Backing up your network isn’t an option; it’s a must because it contains your greatest assets: your and your clients’ data. From one computer to your entire network, imagine how long it would take to duplicate each component manually to a secondary storage device. You wouldn’t get any work done. Now, consider what your company does to generate redundant copies of your data. If it doesn’t involve an automated backup system, this blog is for you.
Let’s look at how automated backups work by considering both local and cloud-based systems.
Maintaining Data Locally
Local backups are as simple as they sound. They are generated and also maintained within on-premise storage devices. Examples of on-premise backup devices include a USB drive, a network attached storage (NAS) device or a dedicated server; however, there’s nothing automatic about it unless you’ve configured it to work that way.
Here’s where it gets a little tricky, there’s technically no such thing as automatic backup hardware, it’s all in the software.
Windows and Apple have software within their operating systems that allow users to generate periodic backups to external hard drives. Learn more about Windows Backup and Restore or Apple Time Machine.
For individual computers, this is a fantastic way to create redundant files. However, if your business contains more than one employee, you have the makings of a network and must look at the entire picture. A NAS device is one solution that fills the gap.
NAS devices are typically one to four hard drives in a small device that connects to your network and captures images (copies of your system drives and virtual machines) of your entire infrastructure as often as you desire. They range in price and capability, but nearly all have computing capabilities and are programmable once the software is applied.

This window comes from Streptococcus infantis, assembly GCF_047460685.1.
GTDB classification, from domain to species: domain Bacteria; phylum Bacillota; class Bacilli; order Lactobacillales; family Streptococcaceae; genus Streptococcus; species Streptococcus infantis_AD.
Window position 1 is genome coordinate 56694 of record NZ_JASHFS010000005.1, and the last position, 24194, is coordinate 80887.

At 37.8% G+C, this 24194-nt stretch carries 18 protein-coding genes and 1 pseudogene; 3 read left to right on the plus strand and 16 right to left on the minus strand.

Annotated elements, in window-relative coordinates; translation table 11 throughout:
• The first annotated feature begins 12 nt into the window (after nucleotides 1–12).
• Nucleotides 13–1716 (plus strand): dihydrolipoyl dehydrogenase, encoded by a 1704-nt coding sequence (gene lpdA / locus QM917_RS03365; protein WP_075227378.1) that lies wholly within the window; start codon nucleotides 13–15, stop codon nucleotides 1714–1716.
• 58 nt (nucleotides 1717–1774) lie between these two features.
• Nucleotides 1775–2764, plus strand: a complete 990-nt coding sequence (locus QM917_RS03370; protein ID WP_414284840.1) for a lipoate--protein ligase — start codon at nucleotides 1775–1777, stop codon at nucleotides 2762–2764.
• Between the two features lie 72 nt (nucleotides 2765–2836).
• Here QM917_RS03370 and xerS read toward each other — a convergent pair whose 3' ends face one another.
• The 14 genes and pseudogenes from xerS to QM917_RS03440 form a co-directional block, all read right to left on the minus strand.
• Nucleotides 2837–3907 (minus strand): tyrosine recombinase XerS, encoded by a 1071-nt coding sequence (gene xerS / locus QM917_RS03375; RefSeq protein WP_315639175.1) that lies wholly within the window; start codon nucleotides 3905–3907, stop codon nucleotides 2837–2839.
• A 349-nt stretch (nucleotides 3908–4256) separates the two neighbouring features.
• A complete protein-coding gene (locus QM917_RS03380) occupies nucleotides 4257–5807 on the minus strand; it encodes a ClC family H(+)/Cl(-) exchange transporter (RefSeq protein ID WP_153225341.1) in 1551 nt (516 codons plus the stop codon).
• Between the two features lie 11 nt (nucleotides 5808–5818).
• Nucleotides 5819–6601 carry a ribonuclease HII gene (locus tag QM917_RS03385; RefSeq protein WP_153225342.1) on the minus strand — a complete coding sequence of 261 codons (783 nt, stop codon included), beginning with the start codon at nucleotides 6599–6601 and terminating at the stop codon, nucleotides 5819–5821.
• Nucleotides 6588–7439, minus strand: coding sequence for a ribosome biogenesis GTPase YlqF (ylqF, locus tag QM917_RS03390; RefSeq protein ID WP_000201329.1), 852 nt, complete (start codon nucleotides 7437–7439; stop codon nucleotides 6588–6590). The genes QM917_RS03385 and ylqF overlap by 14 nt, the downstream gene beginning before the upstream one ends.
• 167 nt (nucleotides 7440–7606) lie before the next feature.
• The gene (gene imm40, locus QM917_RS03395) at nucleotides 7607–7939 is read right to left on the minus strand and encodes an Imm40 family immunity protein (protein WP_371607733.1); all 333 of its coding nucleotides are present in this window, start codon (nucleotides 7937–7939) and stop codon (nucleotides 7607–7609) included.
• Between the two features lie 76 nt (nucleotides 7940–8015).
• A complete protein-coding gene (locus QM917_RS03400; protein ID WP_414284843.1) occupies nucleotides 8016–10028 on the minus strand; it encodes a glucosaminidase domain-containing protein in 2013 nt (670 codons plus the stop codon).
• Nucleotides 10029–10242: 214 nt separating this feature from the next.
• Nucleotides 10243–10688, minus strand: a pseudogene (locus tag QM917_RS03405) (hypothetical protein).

Since NAS devices are more than just simple hard drive storage, what’s keeping you from having them generate additional backups by sending them to the cloud as well? Nothing.
Leveraging Cloud-based Storage
Cloud is just a fancy word for a data center, which is a commercial-grade storage facility. We won’t get too technical here, but as mentioned earlier your local backup devices can be configured to send files to the cloud automatically.
If you conduct work in the cloud through programs like Microsoft Office or sharing files through Google Drive, you’re already halfway there. This is known as partial data backups, as you’re saving select files to the web. However, partial data backups don’t protect an entire network.
Depending on your company’s needs, you can leverage local, 100% cloud-based, or hybrid cloud systems to capture your entire infrastructure.
AdRem: Your Automated Backup Partner
The ways your company can use automated backup technology is too large to condense into one blog. There isn’t one solution that can solve all your problems, and automated backups are just one piece of the puzzle.
As an experienced managed services provider, AdRem Systems can help you look beyond convenient backup methods to see the larger picture: your business’s continuity. Give us a call when you’re ready to ensure your company never experiences data loss.